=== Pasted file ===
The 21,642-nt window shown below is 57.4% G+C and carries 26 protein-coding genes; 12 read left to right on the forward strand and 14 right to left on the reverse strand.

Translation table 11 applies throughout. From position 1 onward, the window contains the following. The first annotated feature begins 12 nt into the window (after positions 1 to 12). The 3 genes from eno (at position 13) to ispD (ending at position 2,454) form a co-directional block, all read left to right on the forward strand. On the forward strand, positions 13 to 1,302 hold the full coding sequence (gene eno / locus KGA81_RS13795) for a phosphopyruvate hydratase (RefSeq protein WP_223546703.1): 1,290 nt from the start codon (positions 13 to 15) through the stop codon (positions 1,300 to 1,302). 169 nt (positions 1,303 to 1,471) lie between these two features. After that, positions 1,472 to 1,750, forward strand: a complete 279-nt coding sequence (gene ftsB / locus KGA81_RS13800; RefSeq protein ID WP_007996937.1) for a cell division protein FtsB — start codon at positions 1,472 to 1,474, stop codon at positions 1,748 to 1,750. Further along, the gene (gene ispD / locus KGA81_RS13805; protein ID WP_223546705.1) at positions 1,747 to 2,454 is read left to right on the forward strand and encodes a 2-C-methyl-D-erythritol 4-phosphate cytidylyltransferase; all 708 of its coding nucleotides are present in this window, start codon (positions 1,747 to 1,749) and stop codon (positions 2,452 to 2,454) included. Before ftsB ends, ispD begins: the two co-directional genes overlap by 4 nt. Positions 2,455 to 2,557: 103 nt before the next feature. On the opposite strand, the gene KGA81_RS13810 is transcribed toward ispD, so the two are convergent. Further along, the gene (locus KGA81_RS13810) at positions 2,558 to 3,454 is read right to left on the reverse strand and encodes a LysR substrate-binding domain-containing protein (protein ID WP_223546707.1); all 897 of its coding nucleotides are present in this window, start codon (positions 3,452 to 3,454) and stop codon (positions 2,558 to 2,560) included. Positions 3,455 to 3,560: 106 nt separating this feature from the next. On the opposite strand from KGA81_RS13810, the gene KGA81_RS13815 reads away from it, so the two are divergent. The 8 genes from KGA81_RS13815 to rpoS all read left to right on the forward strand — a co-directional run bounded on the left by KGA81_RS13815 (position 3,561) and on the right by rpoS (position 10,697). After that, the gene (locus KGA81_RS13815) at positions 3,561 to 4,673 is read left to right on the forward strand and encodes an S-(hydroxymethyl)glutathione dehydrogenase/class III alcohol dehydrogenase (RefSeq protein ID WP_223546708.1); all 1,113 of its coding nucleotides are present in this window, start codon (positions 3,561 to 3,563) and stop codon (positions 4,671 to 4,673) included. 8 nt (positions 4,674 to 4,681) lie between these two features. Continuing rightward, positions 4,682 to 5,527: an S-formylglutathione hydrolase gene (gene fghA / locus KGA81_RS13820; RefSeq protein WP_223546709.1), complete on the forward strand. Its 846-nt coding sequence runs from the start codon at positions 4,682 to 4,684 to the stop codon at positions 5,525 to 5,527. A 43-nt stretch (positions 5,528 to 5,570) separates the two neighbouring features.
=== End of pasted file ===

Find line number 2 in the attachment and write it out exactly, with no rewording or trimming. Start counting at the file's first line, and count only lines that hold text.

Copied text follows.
Translation table 11 applies throughout. From position 1 onward, the window contains the following. The first annotated feature begins 12 nt into the window (after positions 1 to 12). The 3 genes from eno (at position 13) to ispD (ending at position 2,454) form a co-directional block, all read left to right on the forward strand. On the forward strand, positions 13 to 1,302 hold the full coding sequence (gene eno / locus KGA81_RS13795) for a phosphopyruvate hydratase (RefSeq protein WP_223546703.1): 1,290 nt from the start codon (positions 13 to 15) through the stop codon (positions 1,300 to 1,302). 169 nt (positions 1,303 to 1,471) lie between these two features. After that, positions 1,472 to 1,750, forward strand: a complete 279-nt coding sequence (gene ftsB / locus KGA81_RS13800; RefSeq protein ID WP_007996937.1) for a cell division protein FtsB — start codon at positions 1,472 to 1,474, stop codon at positions 1,748 to 1,750. Further along, the gene (gene ispD / locus KGA81_RS13805; protein ID WP_223546705.1) at positions 1,747 to 2,454 is read left to right on the forward strand and encodes a 2-C-methyl-D-erythritol 4-phosphate cytidylyltransferase; all 708 of its coding nucleotides are present in this window, start codon (positions 1,747 to 1,749) and stop codon (positions 2,452 to 2,454) included. Before ftsB ends, ispD begins: the two co-directional genes overlap by 4 nt. Positions 2,455 to 2,557: 103 nt before the next feature. On the opposite strand, the gene KGA81_RS13810 is transcribed toward ispD, so the two are convergent. Further along, the gene (locus KGA81_RS13810) at positions 2,558 to 3,454 is read right to left on the reverse strand and encodes a LysR substrate-binding domain-containing protein (protein ID WP_223546707.1); all 897 of its coding nucleotides are present in this window, start codon (positions 3,452 to 3,454) and stop codon (positions 2,558 to 2,560) included. Positions 3,455 to 3,560: 106 nt separating this feature from the next. On the opposite strand from KGA81_RS13810, the gene KGA81_RS13815 reads away from it, so the two are divergent. The 8 genes from KGA81_RS13815 to rpoS all read left to right on the forward strand — a co-directional run bounded on the left by KGA81_RS13815 (position 3,561) and on the right by rpoS (position 10,697). After that, the gene (locus KGA81_RS13815) at positions 3,561 to 4,673 is read left to right on the forward strand and encodes an S-(hydroxymethyl)glutathione dehydrogenase/class III alcohol dehydrogenase (RefSeq protein ID WP_223546708.1); all 1,113 of its coding nucleotides are present in this window, start codon (positions 3,561 to 3,563) and stop codon (positions 4,671 to 4,673) included. 8 nt (positions 4,674 to 4,681) lie between these two features. Continuing rightward, positions 4,682 to 5,527: an S-formylglutathione hydrolase gene (gene fghA / locus KGA81_RS13820; RefSeq protein WP_223546709.1), complete on the forward strand. Its 846-nt coding sequence runs from the start codon at positions 4,682 to 4,684 to the stop codon at positions 5,525 to 5,527. A 43-nt stretch (positions 5,528 to 5,570) separates the two neighbouring features.